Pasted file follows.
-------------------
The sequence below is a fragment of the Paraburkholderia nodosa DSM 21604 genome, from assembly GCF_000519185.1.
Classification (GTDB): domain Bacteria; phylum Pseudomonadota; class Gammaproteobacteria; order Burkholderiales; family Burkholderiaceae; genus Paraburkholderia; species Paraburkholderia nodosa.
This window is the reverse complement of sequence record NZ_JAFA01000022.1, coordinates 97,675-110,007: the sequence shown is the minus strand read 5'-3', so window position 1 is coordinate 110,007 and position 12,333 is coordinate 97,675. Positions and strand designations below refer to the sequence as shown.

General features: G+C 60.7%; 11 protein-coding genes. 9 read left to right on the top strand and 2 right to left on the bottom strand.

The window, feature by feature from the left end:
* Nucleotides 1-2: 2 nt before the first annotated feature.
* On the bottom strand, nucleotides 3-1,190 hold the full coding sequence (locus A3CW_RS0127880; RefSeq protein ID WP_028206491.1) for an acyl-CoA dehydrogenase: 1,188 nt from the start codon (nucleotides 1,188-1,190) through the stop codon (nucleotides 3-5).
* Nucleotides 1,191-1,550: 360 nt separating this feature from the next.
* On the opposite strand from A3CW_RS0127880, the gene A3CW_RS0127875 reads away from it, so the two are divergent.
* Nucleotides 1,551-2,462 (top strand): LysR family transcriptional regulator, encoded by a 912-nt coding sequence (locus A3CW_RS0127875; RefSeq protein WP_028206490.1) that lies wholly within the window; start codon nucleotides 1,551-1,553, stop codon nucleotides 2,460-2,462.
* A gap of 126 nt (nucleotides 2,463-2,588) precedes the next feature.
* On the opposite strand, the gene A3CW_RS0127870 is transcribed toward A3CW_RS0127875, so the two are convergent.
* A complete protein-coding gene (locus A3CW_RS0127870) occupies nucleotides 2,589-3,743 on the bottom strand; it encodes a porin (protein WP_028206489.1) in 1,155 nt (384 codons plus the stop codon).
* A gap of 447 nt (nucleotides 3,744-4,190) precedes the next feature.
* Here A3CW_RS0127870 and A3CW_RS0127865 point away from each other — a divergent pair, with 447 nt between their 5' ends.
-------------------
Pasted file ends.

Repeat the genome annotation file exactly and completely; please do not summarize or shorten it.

The sequence below is a fragment of the Paraburkholderia nodosa DSM 21604 genome, from assembly GCF_000519185.1.
Classification (GTDB): domain Bacteria; phylum Pseudomonadota; class Gammaproteobacteria; order Burkholderiales; family Burkholderiaceae; genus Paraburkholderia; species Paraburkholderia nodosa.
This window is the reverse complement of sequence record NZ_JAFA01000022.1, coordinates 97,675-110,007: the sequence shown is the minus strand read 5'-3', so window position 1 is coordinate 110,007 and position 12,333 is coordinate 97,675. Positions and strand designations below refer to the sequence as shown.

General features: G+C 60.7%; 11 protein-coding genes. 9 read left to right on the top strand and 2 right to left on the bottom strand.

The window, feature by feature from the left end:
* Nucleotides 1-2: 2 nt before the first annotated feature.
* On the bottom strand, nucleotides 3-1,190 hold the full coding sequence (locus A3CW_RS0127880; RefSeq protein ID WP_028206491.1) for an acyl-CoA dehydrogenase: 1,188 nt from the start codon (nucleotides 1,188-1,190) through the stop codon (nucleotides 3-5).
* Nucleotides 1,191-1,550: 360 nt separating this feature from the next.
* On the opposite strand from A3CW_RS0127880, the gene A3CW_RS0127875 reads away from it, so the two are divergent.
* Nucleotides 1,551-2,462 (top strand): LysR family transcriptional regulator, encoded by a 912-nt coding sequence (locus A3CW_RS0127875; RefSeq protein WP_028206490.1) that lies wholly within the window; start codon nucleotides 1,551-1,553, stop codon nucleotides 2,460-2,462.
* A gap of 126 nt (nucleotides 2,463-2,588) precedes the next feature.
* On the opposite strand, the gene A3CW_RS0127870 is transcribed toward A3CW_RS0127875, so the two are convergent.
* A complete protein-coding gene (locus A3CW_RS0127870) occupies nucleotides 2,589-3,743 on the bottom strand; it encodes a porin (protein WP_028206489.1) in 1,155 nt (384 codons plus the stop codon).
* A gap of 447 nt (nucleotides 3,744-4,190) precedes the next feature.
* Here A3CW_RS0127870 and A3CW_RS0127865 point away from each other — a divergent pair, with 447 nt between their 5' ends.